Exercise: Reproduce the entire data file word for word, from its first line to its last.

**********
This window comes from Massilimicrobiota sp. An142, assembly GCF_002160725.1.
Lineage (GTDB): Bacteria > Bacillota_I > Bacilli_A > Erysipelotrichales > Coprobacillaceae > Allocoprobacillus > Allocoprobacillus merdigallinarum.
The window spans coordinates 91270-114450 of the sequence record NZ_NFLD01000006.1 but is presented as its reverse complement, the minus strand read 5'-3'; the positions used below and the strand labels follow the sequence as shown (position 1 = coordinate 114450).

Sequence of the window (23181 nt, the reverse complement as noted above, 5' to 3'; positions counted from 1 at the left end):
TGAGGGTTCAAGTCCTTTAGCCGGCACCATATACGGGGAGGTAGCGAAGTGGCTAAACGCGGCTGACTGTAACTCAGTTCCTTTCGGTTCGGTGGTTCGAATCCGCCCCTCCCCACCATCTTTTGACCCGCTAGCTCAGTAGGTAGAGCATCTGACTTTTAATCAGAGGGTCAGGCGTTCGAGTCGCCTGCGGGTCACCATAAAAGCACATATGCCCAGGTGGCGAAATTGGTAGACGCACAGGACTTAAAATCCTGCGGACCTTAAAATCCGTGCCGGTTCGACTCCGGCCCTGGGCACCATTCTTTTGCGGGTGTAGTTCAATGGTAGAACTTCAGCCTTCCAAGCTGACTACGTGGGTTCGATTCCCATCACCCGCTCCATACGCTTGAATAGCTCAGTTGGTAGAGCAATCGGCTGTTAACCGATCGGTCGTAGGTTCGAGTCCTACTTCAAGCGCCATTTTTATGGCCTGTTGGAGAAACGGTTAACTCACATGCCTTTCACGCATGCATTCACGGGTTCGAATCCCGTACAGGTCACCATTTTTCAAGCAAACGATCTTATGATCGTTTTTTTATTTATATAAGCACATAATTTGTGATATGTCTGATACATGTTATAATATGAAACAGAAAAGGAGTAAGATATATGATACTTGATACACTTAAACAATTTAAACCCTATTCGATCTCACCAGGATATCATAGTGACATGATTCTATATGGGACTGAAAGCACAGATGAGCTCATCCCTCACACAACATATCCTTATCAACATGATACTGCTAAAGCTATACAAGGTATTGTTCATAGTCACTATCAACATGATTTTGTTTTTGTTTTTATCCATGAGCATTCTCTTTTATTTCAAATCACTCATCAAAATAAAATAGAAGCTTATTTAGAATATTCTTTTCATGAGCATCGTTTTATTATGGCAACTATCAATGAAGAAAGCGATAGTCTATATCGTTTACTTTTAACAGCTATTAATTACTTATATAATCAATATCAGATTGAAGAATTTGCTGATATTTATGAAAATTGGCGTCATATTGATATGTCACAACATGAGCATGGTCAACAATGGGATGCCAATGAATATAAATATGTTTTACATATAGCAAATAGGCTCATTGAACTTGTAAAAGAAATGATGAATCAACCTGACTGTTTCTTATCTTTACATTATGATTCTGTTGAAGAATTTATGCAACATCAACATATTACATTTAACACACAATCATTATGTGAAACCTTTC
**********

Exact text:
This window comes from Massilimicrobiota sp. An142, assembly GCF_002160725.1.
Lineage (GTDB): Bacteria > Bacillota_I > Bacilli_A > Erysipelotrichales > Coprobacillaceae > Allocoprobacillus > Allocoprobacillus merdigallinarum.
The window spans coordinates 91270-114450 of the sequence record NZ_NFLD01000006.1 but is presented as its reverse complement, the minus strand read 5'-3'; the positions used below and the strand labels follow the sequence as shown (position 1 = coordinate 114450).

Sequence of the window (23181 nt, the reverse complement as noted above, 5' to 3'; positions counted from 1 at the left end):
TGAGGGTTCAAGTCCTTTAGCCGGCACCATATACGGGGAGGTAGCGAAGTGGCTAAACGCGGCTGACTGTAACTCAGTTCCTTTCGGTTCGGTGGTTCGAATCCGCCCCTCCCCACCATCTTTTGACCCGCTAGCTCAGTAGGTAGAGCATCTGACTTTTAATCAGAGGGTCAGGCGTTCGAGTCGCCTGCGGGTCACCATAAAAGCACATATGCCCAGGTGGCGAAATTGGTAGACGCACAGGACTTAAAATCCTGCGGACCTTAAAATCCGTGCCGGTTCGACTCCGGCCCTGGGCACCATTCTTTTGCGGGTGTAGTTCAATGGTAGAACTTCAGCCTTCCAAGCTGACTACGTGGGTTCGATTCCCATCACCCGCTCCATACGCTTGAATAGCTCAGTTGGTAGAGCAATCGGCTGTTAACCGATCGGTCGTAGGTTCGAGTCCTACTTCAAGCGCCATTTTTATGGCCTGTTGGAGAAACGGTTAACTCACATGCCTTTCACGCATGCATTCACGGGTTCGAATCCCGTACAGGTCACCATTTTTCAAGCAAACGATCTTATGATCGTTTTTTTATTTATATAAGCACATAATTTGTGATATGTCTGATACATGTTATAATATGAAACAGAAAAGGAGTAAGATATATGATACTTGATACACTTAAACAATTTAAACCCTATTCGATCTCACCAGGATATCATAGTGACATGATTCTATATGGGACTGAAAGCACAGATGAGCTCATCCCTCACACAACATATCCTTATCAACATGATACTGCTAAAGCTATACAAGGTATTGTTCATAGTCACTATCAACATGATTTTGTTTTTGTTTTTATCCATGAGCATTCTCTTTTATTTCAAATCACTCATCAAAATAAAATAGAAGCTTATTTAGAATATTCTTTTCATGAGCATCGTTTTATTATGGCAACTATCAATGAAGAAAGCGATAGTCTATATCGTTTACTTTTAACAGCTATTAATTACTTATATAATCAATATCAGATTGAAGAATTTGCTGATATTTATGAAAATTGGCGTCATATTGATATGTCACAACATGAGCATGGTCAACAATGGGATGCCAATGAATATAAATATGTTTTACATATAGCAAATAGGCTCATTGAACTTGTAAAAGAAATGATGAATCAACCTGACTGTTTCTTATCTTTACATTATGATTCTGTTGAAGAATTTATGCAACATCAACATATTACATTTAACACACAATCATTATGTGAAACCTTTC